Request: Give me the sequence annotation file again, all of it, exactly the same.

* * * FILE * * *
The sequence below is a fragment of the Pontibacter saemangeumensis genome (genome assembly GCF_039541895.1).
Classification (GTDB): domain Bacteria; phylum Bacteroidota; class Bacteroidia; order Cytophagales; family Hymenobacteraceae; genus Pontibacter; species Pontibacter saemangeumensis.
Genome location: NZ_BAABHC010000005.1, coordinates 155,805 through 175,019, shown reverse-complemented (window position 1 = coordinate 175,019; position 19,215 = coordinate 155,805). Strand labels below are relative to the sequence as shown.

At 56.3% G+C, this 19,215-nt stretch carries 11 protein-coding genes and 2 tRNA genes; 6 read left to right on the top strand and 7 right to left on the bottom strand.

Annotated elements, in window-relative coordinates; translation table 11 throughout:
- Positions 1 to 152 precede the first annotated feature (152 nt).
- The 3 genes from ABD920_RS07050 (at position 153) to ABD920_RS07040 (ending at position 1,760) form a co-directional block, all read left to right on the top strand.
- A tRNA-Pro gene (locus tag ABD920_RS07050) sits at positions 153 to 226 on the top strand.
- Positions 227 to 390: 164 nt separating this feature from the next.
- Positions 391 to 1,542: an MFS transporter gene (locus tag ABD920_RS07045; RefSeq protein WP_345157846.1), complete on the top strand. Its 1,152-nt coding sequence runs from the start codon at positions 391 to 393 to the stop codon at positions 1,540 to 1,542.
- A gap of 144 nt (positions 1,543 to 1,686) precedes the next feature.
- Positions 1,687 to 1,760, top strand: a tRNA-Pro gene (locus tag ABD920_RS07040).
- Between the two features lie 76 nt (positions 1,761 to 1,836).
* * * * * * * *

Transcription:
The sequence below is a fragment of the Pontibacter saemangeumensis genome (genome assembly GCF_039541895.1).
Classification (GTDB): domain Bacteria; phylum Bacteroidota; class Bacteroidia; order Cytophagales; family Hymenobacteraceae; genus Pontibacter; species Pontibacter saemangeumensis.
Genome location: NZ_BAABHC010000005.1, coordinates 155,805 through 175,019, shown reverse-complemented (window position 1 = coordinate 175,019; position 19,215 = coordinate 155,805). Strand labels below are relative to the sequence as shown.

At 56.3% G+C, this 19,215-nt stretch carries 11 protein-coding genes and 2 tRNA genes; 6 read left to right on the top strand and 7 right to left on the bottom strand.

Annotated elements, in window-relative coordinates; translation table 11 throughout:
- Positions 1 to 152 precede the first annotated feature (152 nt).
- The 3 genes from ABD920_RS07050 (at position 153) to ABD920_RS07040 (ending at position 1,760) form a co-directional block, all read left to right on the top strand.
- A tRNA-Pro gene (locus tag ABD920_RS07050) sits at positions 153 to 226 on the top strand.
- Positions 227 to 390: 164 nt separating this feature from the next.
- Positions 391 to 1,542: an MFS transporter gene (locus tag ABD920_RS07045; RefSeq protein WP_345157846.1), complete on the top strand. Its 1,152-nt coding sequence runs from the start codon at positions 391 to 393 to the stop codon at positions 1,540 to 1,542.
- A gap of 144 nt (positions 1,543 to 1,686) precedes the next feature.
- Positions 1,687 to 1,760, top strand: a tRNA-Pro gene (locus tag ABD920_RS07040).
- Between the two features lie 76 nt (positions 1,761 to 1,836).